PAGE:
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Willard Bay Reservoir
Willard Bay Map
Local Weather for Willard Bay
- Elevation: 4,223 ft.
- Surface Area: 10,000 acres
- Volume Capacity: 193,300 acre-feet
- Max. Depth: 36.1 ft.
- Avg. Depth: 19.4 ft.
Last checked for updates: 10/9/2015
Launch Ramp: Launch at your own risk
Campground: Open. Full hookups available at Cottonwood and South Marina; no hookups at Willowcreek
Water Temp: 65 Degrees (Taken at the North Marina Boat Dock )
Water Level: North and South Marina boat ramps are closed due to low water. Launching is at own risk. Less than 50% full
North Marina: 4 feet deep at launch ramp
South Marina: 2 feet deep at launch ramp
North Channel: 8 feet deep
Middle of lake: 10-12 feet deep
Fishing Conditions: Fishing has picked up with the cold weather rolling in. Water temperatures are in the mid 60’s. Wipers have come really strong all over the bay. Boaters are catching plenty of healthy big wipers all over the lake. The northwest side of the lake has been a hotspot recently. Many boaters have reported seeing a lot of shad boils all over the lake which makes the wipers very active. Mornings have still been the most productive time to catch fish but some are still being caught throughout the day. Shore fishermen are also catching wipers. Most of the dike is still closed off for construction so the North and South Marina are the only access points for shore fishing. Make sure and don’t go past “No Trespassing” signs or “Access for construction vehicles only”. Violators will be cited for trespassing.
Water levels have remained steady for the last two weeks but levels are still very low so use caution while navigating any vessel. South Marina launch is about 2 and half feet deep and the North Marina launch is about 4 and a half feet deep.
Additional Fishing Info: Visit http://wildlife.utah.gov/hotspots for more information
- Place the fish on it’s side with the jaw closed
- Squeeze the tail fin together turn it so you can obtain the maximum overall length
- Measure a straight line from the tip of the snout to the extreme tip of the tail fin.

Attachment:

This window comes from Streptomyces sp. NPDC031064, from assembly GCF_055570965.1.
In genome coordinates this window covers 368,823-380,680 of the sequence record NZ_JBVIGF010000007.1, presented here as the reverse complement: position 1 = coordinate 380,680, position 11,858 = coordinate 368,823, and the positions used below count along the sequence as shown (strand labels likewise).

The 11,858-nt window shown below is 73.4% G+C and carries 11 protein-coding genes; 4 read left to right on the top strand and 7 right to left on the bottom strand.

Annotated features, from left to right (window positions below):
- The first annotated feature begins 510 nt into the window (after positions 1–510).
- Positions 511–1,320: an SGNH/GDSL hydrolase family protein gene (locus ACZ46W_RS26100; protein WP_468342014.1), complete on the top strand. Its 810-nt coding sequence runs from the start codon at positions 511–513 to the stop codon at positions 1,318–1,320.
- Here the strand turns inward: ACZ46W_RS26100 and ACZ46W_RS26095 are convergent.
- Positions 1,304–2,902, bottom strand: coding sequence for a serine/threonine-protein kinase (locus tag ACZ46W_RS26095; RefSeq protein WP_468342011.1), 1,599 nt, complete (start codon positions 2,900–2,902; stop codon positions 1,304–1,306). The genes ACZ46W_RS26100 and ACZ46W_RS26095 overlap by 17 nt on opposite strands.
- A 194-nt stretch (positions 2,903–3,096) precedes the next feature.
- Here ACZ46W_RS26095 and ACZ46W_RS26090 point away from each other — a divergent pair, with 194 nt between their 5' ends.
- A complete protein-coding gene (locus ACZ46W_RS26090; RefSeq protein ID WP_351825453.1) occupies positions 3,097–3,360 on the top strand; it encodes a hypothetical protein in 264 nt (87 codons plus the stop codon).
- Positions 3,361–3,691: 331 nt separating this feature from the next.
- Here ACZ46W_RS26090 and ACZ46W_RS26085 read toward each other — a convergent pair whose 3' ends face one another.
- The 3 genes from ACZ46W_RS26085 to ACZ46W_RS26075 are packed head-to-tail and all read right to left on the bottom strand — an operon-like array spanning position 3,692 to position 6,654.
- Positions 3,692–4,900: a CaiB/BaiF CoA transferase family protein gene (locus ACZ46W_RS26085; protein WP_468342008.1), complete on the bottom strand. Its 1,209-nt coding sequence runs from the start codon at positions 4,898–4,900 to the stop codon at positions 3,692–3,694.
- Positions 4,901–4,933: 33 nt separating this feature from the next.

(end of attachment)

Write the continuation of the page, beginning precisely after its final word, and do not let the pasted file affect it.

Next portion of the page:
- Crappie: 10
- Wiper: 3
- Channel Catfish: 8
- Walleye: 6 One may be over 24″
- Possession and use of commercially sold and preserved gizzard shad is allowed. Otherwise, possession on gizzard shad, dead or alive is unlawful
Ice Thickness: None
Road Conditions: Good
- Cold temperatures present hazards, prepare and plan accordingly. Wear your life jackets.
- Both marinas have low water. Stay in at the launch ramps and in the channel to avoid getting stuck.
- We Currently have one construction project going on at the moment. The dike around the reservoir is being raised two feet. Please stay off of the dike and stay out of construction areas. Thank You.
- Boating hazards do exist right out side the channel. Stay between the channel markers and be aware of danger buoys on the lake. As always launching boats is at the owners risk.
Last Updated: September 28, 2015
Willard Bay Reservoir is located about 10 miles north of Ogden, with two
off-ramps from I-15. It is not a big lake, by comparison to some of the
other wiper waters in the country. This manmade shallow bowl is only
10,000 acres in size, but it has several clearly defined areas popular
with wiper chasers. In several places around the lake there are
underwater "trenches" gouged out by heavy equipment during the dredging
and dike building process. These depressions sometimes provide enough
extra depth to attract and hold more fish.
Willard Reservoir is a portion of the Great Salt Lake that was diked
off and dewatered. It was then filled with water from the
Weber River that would
otherwise have flowed into the Great Salt Lake, and stored for
irrigation and other uses as may be needed on the northern Wasatch Front.
Willard Bay is a very popular reservoir with both boaters and fishermen.
The current state record Wiper, weighing in at 9 lbs. 12 oz., was caught
at Willard Bay. Wiper - a hybrid
between a white bass & a Striped Bass, are are known for being
aggressive fighters, and are very popular with local Utah anglers.
The Northeast corner of the reservoir has traditionally been a good place